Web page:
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by Jonathan T. Howe, Esq. | December 01, 2016
HAVE A PLAN
Vow to be more vigilant than in the past regarding the safety and security of your meeting attendees. Things to do:

Refine your risk-management plans. If you don't have a plan, make one now.

 Ask about hotel security and medical-emergency practices; learn about the area around the hotel.

 Have a duty-of-care clause in your contracts that covers crisis-management roles for all involved in each event.
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The new year beckons. As I look back over the last couple of years, some things come to mind that are important but often overlooked. So, in welcoming 2017, here are some thoughts for you to consider.

1. Contracts do not have to cover every single contingency known to man, woman or child. What they do need to be is a clear and comprehensive guide that will lead to a successful event, while at the same time minimizing possible areas of liability and risk.

2. Force majeure does not cover terrorism.
 Ever since 9/11 we have seen the word terrorism inserted in force majeure clauses, but it doesn't belong there. Force majeure is something over which no person has control, and which makes performance impossible.

An act of terrorism, unless it directly impacts a party's performance (as in the destruction of the hotel), is a cancellation concern, not force majeure. The clause dealing with what will excuse performance without liability, such as a change of flag, losing a rating star, etc., should also describe the excuse of an act of terrorism, such as indicating that the incident has to have occurred within a specific distance of where the meeting is taking place.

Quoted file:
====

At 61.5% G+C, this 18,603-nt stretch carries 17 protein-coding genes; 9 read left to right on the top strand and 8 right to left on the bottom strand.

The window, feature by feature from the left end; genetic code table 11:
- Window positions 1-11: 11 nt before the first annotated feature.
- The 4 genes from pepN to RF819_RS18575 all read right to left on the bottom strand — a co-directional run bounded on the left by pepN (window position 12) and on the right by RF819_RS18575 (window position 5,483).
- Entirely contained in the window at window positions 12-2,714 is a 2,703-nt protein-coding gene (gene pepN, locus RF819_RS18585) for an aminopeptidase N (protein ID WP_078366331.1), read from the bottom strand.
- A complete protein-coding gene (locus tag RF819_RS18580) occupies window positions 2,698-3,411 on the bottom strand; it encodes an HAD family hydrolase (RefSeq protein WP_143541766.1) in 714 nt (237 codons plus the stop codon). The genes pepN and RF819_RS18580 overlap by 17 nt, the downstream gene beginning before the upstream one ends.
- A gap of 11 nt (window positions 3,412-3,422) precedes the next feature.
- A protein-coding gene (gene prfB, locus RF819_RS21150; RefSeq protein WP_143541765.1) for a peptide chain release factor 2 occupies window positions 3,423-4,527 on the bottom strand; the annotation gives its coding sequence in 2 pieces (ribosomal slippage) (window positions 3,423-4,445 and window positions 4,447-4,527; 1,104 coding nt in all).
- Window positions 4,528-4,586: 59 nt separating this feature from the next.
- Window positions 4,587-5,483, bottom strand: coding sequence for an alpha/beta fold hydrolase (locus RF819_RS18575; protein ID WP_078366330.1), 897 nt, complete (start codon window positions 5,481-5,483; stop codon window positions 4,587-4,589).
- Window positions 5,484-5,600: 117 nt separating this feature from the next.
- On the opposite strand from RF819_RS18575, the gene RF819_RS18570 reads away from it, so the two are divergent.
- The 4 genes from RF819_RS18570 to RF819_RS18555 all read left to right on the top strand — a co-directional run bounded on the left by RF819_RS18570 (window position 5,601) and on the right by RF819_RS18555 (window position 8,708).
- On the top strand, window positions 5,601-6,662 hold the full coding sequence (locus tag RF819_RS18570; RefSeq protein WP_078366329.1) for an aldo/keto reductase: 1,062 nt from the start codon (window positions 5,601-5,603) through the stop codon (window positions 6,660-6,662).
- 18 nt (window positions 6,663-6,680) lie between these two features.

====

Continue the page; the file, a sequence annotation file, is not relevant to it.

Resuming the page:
3. Transparency helps all parties avoid liability and minimize exposure.
 Inform attendees in advance of any risks (such as the Zika virus) they might confront during the event.

4. Ask for help. Consult your legal counsel about contract and risk issues before you put ink on paper. Don't let time pressures push you into signing on the dotted line before you are comfortable. After the fact might be too late.

5. Remember that every action will be met with a corollary reaction. Before creating riders or amendments, be sure you know what the ripple effect is. For instance, reducing a room block for purposes of attrition might work, but what other impact might it have on your contract? Does it affect your F&B costs? Damages?

6. Privacy and Internet issues are ongoing concerns. Is credit card information safeguarded? Is the hotel appropriating any attendee information?

7. Anticipate market adjustments. A new administration will take over, and the Republicans will continue to control Congress. Expect changes in the tax code, repeal of some executive orders of the past administration -- and the ensuing ripple effects.

8. Look for more consolidation and new hotel brands. The hotel industry is like today's cable TV: We have a lot more channels to explore than before, but that doesn't necessarily enhance the quality of the viewing.

9. Communicate early and often. Generally, you can't be blamed for bad news, but I can blame you if I need to know and you don't tell me about it.

10. Be kind. Remember, it's the hospitality, not the hostility, industry.


Jonathan T. Howe, Esq., is a senior partner of the Chicago and Washington, D.C., law firm of Howe & Hutton Ltd., specializing in meetings and hospitality law. Email questions to him at meetings-conventions@mcmag.com.